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This chapter is from the book

Making a Declaration !important

You can add the !important declaration to a property-value declaration to give it the maximum weight when determining the cascade order circle-a.jpg. Doing so ensures that a declaration is applied regardless of the other rules in play. (See “Determining the Cascade Order” in this chapter.)

To force use of a declaration:

  1. Add your CSS rule (Code 4.20).
    h1 {...}

    Code 4.20. The !important value has been added to the color property in the first h1, but not in the second circle-b.jpg. Typically, the second h1 would override the first, but not in this case.

    <!-- HTML5 -->
    <!DOCTYPE html>
    <html lang="en">
    <head>
    <meta http-equiv="Content-Type" content="text/html; charset=UTF-8" />
    <title>Alice's Adventures in Wonderland</title>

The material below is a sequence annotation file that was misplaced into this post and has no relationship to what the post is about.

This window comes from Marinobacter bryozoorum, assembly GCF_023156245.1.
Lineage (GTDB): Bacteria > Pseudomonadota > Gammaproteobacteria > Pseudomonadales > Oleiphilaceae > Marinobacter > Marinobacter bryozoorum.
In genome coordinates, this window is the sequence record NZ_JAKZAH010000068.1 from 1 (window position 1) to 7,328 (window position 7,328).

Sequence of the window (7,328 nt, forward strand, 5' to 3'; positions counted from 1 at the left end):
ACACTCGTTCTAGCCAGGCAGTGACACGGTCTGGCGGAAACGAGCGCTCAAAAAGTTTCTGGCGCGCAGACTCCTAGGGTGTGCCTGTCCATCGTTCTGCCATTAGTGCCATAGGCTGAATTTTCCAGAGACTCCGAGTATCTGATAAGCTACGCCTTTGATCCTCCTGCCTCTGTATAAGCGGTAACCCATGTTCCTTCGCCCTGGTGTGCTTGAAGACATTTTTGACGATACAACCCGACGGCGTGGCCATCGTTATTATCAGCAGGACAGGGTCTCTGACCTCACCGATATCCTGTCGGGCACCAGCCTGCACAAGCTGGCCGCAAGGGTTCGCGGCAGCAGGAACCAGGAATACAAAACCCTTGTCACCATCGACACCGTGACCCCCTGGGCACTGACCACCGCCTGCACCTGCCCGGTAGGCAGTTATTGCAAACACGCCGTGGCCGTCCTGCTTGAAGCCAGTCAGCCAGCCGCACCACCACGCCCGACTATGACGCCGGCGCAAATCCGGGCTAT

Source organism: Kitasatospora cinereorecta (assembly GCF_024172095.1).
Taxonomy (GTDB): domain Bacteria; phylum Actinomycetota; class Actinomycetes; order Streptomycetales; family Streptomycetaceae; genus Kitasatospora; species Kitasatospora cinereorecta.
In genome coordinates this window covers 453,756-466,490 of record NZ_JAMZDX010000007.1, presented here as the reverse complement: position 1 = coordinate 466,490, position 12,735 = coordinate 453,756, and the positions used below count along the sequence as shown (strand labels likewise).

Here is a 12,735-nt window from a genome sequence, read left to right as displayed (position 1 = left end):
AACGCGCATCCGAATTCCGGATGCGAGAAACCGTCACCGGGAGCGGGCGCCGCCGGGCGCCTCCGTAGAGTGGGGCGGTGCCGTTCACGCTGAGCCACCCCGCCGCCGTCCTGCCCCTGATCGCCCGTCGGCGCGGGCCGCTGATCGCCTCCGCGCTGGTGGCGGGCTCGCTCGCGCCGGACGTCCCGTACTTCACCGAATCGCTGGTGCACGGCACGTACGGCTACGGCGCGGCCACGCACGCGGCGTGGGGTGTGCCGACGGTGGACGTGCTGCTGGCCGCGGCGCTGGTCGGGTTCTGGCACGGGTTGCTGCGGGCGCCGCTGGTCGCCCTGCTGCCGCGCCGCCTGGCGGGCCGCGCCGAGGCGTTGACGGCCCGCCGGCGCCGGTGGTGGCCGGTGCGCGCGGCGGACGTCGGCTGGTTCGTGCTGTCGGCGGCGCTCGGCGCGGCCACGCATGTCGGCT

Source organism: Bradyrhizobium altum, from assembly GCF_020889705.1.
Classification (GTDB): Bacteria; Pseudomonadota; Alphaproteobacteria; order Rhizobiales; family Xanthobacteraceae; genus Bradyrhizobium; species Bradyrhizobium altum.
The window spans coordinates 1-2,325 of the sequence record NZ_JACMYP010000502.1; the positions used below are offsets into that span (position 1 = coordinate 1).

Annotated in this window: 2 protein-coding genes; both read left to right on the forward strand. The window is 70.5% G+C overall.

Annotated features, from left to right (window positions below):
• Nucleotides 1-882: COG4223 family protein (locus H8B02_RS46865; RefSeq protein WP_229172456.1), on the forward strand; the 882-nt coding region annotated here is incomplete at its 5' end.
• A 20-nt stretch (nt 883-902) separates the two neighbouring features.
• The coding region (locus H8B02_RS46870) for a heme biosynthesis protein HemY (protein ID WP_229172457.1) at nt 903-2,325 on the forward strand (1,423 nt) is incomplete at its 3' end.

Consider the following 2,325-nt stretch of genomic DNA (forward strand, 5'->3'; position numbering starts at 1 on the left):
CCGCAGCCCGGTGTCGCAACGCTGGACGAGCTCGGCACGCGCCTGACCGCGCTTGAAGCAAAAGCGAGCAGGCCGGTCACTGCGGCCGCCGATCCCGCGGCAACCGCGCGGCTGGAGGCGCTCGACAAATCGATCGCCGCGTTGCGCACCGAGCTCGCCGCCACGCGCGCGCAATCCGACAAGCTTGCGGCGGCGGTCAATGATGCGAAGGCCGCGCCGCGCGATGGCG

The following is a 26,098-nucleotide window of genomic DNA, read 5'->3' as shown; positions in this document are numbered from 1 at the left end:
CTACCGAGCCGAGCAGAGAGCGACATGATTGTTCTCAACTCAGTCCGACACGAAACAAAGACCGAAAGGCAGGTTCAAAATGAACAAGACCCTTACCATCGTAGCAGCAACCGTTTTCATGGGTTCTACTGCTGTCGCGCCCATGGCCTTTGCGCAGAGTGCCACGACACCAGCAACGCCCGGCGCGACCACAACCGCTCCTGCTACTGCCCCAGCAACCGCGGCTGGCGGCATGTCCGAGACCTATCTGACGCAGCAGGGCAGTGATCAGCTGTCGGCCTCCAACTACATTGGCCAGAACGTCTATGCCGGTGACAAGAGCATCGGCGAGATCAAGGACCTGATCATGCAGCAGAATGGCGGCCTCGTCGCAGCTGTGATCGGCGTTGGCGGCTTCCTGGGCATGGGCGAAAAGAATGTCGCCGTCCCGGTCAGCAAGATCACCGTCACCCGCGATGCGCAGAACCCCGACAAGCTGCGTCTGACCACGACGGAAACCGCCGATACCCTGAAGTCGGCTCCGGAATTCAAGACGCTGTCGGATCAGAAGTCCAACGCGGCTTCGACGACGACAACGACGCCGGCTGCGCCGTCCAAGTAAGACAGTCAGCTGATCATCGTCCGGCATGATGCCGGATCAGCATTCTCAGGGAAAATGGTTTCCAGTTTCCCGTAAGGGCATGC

<style type="text/css" media="all">
     h1 {
      color: red !important;
      font-size: 3em; }...
     h1 {
      color: black;
      font-size: 2em; }
    </style>
    </head>
    <body>
    <article>
     <h1>Alice's Adventures in <em>Wonderland</em></h1>
    </article>
    </body>
    </html>

    You can use an HTML, class, or ID selector. CSS rules can be defined within the <style> tags in the head of your document (see “Embedded: Adding Styles to a Web Page” in Chapter 3) or in an external CSS file that is then imported or linked to the HTML document (see “External: Adding Styles to a Web Site” in Chapter 3).

  2. Make it important. Type a style declaration, a space, !important, and a semicolon (;) to close the declaration.
    color: red !important;
  3. Add other styles.
    font-size: 1em;

    Add any other declarations you wish for this rule, making them !important or not, as you desire.

    !important is a powerful tool, second only to inline styles for determining style cascade. !important is great for debugging your CSS; but, because it can interfere with making changes later, it should never be used in the final Web site code.

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